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TECHNICAL PAPERS

A Numerical Tool for the Design/Analysis of Dual-Cavitating Propellers

[+] Author and Article Information
Y. L. Young

Department of Civil and Environmental Engineering, Princeton University, Princeton, NJ 08544yyoung@princeton.edu

Y. T. Shen

Carderock Division, Naval Surface Warfare Center, Bethesda, MD 20817young.shen@navy.mil

J. Fluids Eng 129(6), 720-730 (Nov 30, 2006) (11 pages) doi:10.1115/1.2734224 History: Received June 07, 2006; Revised November 30, 2006

The motivation of this work is to develop a numerical tool to explore a new propeller design with dual-cavitating characteristics, i.e., one that is capable of operating efficiently at low speeds in subcavitating (fully wetted) mode and at high speeds in the supercavitating mode. To compute the hydrodynamic performance, a three-dimensional (3D) potential-based boundary element method (BEM) is presented. The BEM is able to predict complex cavitation patterns and blade forces on fully submerged and partially submerged propellers in subcavitating, partially cavitating, fully cavitating, and ventilated conditions. To study the hydroelastic characteristic of potential designs, the 3D BEM is coupled with a 3D finite element method (FEM) to compute the blade stresses, deflections, and dynamic characteristics. An overview of the formulation for both the BEM and FEM is presented. The numerical predictions are compared to experimental measurements for the well-known Newton Rader (NR) three-bladed propeller series with varying pitch and blade area ratios. Comparison of the performance of the Newton Rader blade section to conventional blade sections is presented.

Copyright © 2007 by American Society of Mechanical Engineers
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References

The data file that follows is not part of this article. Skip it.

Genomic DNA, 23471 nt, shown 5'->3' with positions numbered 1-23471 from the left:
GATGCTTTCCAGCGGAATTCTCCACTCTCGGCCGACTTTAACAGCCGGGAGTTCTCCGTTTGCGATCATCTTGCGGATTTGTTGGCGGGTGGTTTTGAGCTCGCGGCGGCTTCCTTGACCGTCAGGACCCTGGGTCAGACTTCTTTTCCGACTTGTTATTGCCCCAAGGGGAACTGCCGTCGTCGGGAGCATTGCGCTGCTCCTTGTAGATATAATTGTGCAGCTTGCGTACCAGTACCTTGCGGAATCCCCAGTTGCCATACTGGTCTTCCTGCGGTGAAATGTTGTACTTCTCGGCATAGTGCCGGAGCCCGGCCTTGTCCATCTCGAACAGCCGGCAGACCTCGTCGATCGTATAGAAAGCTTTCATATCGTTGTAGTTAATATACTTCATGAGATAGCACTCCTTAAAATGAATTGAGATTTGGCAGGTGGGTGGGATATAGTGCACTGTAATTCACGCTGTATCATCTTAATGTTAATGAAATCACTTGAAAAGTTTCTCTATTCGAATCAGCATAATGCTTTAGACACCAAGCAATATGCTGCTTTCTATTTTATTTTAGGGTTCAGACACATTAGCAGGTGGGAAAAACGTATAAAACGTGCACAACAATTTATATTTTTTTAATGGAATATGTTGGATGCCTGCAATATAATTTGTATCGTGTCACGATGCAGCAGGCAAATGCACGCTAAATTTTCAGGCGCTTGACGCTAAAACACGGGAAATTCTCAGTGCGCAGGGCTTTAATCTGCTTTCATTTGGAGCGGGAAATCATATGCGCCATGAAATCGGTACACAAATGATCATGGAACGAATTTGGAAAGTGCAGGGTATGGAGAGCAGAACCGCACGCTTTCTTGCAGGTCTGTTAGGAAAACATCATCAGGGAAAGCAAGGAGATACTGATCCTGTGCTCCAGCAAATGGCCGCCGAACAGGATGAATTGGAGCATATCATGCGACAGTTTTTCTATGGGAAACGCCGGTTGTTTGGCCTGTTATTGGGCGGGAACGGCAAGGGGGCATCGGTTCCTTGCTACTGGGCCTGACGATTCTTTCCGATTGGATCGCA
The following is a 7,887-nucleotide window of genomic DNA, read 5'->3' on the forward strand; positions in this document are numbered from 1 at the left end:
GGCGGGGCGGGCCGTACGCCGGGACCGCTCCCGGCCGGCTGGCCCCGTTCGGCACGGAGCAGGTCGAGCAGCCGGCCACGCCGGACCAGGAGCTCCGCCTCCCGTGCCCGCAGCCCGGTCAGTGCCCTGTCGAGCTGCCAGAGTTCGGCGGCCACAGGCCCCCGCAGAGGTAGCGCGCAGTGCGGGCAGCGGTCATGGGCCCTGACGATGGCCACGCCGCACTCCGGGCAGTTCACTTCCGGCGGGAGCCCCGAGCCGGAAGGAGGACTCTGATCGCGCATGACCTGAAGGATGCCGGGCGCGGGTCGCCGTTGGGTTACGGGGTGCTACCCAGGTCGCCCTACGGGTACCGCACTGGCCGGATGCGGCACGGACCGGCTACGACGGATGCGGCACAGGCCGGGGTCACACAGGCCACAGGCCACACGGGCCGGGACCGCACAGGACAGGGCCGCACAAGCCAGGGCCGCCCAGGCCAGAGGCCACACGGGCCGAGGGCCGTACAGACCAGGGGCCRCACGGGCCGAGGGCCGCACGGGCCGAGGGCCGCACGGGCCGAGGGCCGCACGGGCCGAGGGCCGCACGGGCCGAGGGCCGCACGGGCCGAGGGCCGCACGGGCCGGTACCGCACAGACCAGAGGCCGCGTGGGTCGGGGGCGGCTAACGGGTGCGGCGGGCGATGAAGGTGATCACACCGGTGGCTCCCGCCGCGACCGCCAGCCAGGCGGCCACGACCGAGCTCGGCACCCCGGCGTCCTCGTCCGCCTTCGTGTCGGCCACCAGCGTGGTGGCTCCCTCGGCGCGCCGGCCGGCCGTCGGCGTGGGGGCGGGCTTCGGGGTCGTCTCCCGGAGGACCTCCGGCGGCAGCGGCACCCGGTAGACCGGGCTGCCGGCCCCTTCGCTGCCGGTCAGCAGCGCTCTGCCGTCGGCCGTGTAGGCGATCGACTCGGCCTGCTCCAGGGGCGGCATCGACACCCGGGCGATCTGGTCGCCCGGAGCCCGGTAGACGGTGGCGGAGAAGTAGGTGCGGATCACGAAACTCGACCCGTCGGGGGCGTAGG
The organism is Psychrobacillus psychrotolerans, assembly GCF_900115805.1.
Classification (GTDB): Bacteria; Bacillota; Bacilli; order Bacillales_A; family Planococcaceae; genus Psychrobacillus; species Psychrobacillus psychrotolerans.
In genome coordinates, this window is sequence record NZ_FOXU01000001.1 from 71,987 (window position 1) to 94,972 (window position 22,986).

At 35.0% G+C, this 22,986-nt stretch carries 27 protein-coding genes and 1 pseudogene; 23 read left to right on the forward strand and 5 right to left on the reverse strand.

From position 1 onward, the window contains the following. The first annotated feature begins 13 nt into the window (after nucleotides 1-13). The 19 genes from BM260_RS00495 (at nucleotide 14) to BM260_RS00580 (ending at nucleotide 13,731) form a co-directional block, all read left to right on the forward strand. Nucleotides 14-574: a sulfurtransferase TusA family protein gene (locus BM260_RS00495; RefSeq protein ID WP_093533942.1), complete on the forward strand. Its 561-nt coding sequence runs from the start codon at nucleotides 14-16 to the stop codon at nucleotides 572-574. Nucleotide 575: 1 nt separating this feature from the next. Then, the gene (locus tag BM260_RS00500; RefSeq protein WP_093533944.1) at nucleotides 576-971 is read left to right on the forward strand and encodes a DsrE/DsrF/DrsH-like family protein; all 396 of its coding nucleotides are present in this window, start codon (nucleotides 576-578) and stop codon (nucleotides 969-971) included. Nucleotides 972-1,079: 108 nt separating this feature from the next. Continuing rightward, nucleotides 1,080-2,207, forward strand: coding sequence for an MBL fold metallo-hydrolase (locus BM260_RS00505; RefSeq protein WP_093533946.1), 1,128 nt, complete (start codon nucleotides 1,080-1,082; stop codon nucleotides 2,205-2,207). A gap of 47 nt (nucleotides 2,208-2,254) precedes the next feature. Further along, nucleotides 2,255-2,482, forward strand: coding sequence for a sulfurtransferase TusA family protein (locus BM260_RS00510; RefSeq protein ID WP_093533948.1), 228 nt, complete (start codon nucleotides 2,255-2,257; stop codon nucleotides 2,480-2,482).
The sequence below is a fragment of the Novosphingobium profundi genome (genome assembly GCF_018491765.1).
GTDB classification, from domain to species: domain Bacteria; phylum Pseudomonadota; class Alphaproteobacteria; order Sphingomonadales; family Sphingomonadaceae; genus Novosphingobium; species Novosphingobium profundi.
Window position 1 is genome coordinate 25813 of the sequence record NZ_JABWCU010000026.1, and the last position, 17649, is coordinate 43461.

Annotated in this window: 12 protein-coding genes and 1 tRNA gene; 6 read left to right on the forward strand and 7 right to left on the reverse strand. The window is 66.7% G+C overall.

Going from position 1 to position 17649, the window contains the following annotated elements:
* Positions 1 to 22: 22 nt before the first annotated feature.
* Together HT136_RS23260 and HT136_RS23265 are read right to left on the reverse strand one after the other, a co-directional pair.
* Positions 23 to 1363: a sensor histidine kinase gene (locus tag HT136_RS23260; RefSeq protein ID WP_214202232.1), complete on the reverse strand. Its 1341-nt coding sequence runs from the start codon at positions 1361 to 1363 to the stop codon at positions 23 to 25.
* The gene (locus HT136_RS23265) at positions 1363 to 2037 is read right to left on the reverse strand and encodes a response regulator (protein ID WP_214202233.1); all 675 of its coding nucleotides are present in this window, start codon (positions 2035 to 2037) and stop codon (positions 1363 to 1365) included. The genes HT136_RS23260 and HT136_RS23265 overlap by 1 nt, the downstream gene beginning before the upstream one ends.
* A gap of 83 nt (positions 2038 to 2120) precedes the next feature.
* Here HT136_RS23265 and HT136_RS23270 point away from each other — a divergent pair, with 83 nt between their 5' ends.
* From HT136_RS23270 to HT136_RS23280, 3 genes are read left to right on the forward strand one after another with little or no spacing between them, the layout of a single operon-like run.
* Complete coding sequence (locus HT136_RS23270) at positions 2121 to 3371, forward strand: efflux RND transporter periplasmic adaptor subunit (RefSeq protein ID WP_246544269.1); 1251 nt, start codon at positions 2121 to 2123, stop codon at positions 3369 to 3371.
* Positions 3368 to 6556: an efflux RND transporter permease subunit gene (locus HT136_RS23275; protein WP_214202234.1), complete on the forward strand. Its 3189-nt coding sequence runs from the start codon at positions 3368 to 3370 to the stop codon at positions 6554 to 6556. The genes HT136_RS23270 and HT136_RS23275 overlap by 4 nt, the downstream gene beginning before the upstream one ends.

Figures

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Figure 1

Comparison of classical SCP/SPP blade section and the proposed dual-cavitating blade section

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Figure 2

TAP 2 strut/foil system shown in (15)

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Figure 3

Propeller-fixed (x,y,z) and ship-fixed (xs,ys,zs) coordinate systems (from (26))

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Figure 4

Blade section and discretized geometry of NR propeller A3/71/125

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Figure 5

Blade section and discretized geometry of NR propeller A3/95/124

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Figure 6

Measured open water characteristics for propellers A3/71/125 and A3/95/124 by (40)

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Figure 7

Predicted and measured (40) thrust coefficients and efficiencies for propeller A3/71/125

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Figure 8

Predicted and measured (40) thrust coefficients and efficiencies for propeller A3/95/124

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Figure 9

Different blade section designs for propeller A3/71/125

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Figure 10

Predicted thrust breakdown curves for the different blade section designs for propeller A3/71/125, J=1.0

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Figure 11

Predicted thrust breakdown curves for the different blade section designs for propeller A3/71/125, J=1.1

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Figure 12

Predicted cavitation patterns for the different blade section designs for propeller A3/71/125, J=1.0

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Figure 13

Predicted cavitation patterns for the different blade section designs for propeller A3/71/125, J=1.1

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Figure 14

Predicted pressure distributions for the different blade section designs for propeller A3/71/125 at J=1.1 and σ=2.0

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Figure 15

Predicted von Mises stress distributions for the different blade section designs for propeller A3/71/125 at J=1.1 and σ=2.0

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Figure 16

Predicted leading-edge axial displacements for the different blade section designs for propeller A3/71/125 at J=1.1 and σ=2.0

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Figure 17

Predicted natural frequencies and mode shapes for the different blade section designs for propeller A3/71/125

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